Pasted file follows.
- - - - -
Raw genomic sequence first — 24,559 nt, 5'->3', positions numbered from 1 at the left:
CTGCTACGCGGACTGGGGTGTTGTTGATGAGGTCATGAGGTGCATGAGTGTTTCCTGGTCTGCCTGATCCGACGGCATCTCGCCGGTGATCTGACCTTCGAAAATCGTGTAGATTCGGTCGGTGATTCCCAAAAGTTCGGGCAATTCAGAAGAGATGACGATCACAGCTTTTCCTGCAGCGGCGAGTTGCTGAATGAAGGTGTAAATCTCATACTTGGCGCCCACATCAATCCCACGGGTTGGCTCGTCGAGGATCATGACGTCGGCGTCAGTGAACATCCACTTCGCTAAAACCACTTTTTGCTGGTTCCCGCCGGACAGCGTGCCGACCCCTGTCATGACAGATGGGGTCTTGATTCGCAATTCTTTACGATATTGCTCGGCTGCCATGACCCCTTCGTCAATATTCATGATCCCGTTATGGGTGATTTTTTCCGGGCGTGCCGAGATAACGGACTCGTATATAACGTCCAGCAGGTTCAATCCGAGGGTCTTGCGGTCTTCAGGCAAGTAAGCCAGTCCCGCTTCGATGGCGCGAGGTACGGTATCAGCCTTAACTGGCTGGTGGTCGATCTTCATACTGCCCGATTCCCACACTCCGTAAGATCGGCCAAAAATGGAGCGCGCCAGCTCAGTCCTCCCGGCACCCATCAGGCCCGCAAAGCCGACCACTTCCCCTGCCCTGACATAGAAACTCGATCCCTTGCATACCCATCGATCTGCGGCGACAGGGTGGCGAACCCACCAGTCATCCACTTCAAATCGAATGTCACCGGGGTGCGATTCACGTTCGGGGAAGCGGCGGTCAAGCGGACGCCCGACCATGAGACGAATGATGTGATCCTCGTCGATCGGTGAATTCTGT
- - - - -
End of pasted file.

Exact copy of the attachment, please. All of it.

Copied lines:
Raw genomic sequence first — 24,559 nt, 5'->3', positions numbered from 1 at the left:
CTGCTACGCGGACTGGGGTGTTGTTGATGAGGTCATGAGGTGCATGAGTGTTTCCTGGTCTGCCTGATCCGACGGCATCTCGCCGGTGATCTGACCTTCGAAAATCGTGTAGATTCGGTCGGTGATTCCCAAAAGTTCGGGCAATTCAGAAGAGATGACGATCACAGCTTTTCCTGCAGCGGCGAGTTGCTGAATGAAGGTGTAAATCTCATACTTGGCGCCCACATCAATCCCACGGGTTGGCTCGTCGAGGATCATGACGTCGGCGTCAGTGAACATCCACTTCGCTAAAACCACTTTTTGCTGGTTCCCGCCGGACAGCGTGCCGACCCCTGTCATGACAGATGGGGTCTTGATTCGCAATTCTTTACGATATTGCTCGGCTGCCATGACCCCTTCGTCAATATTCATGATCCCGTTATGGGTGATTTTTTCCGGGCGTGCCGAGATAACGGACTCGTATATAACGTCCAGCAGGTTCAATCCGAGGGTCTTGCGGTCTTCAGGCAAGTAAGCCAGTCCCGCTTCGATGGCGCGAGGTACGGTATCAGCCTTAACTGGCTGGTGGTCGATCTTCATACTGCCCGATTCCCACACTCCGTAAGATCGGCCAAAAATGGAGCGCGCCAGCTCAGTCCTCCCGGCACCCATCAGGCCCGCAAAGCCGACCACTTCCCCTGCCCTGACATAGAAACTCGATCCCTTGCATACCCATCGATCTGCGGCGACAGGGTGGCGAACCCACCAGTCATCCACTTCAAATCGAATGTCACCGGGGTGCGATTCACGTTCGGGGAAGCGGCGGTCAAGCGGACGCCCGACCATGAGACGAATGATGTGATCCTCGTCGATCGGTGAATTCTGT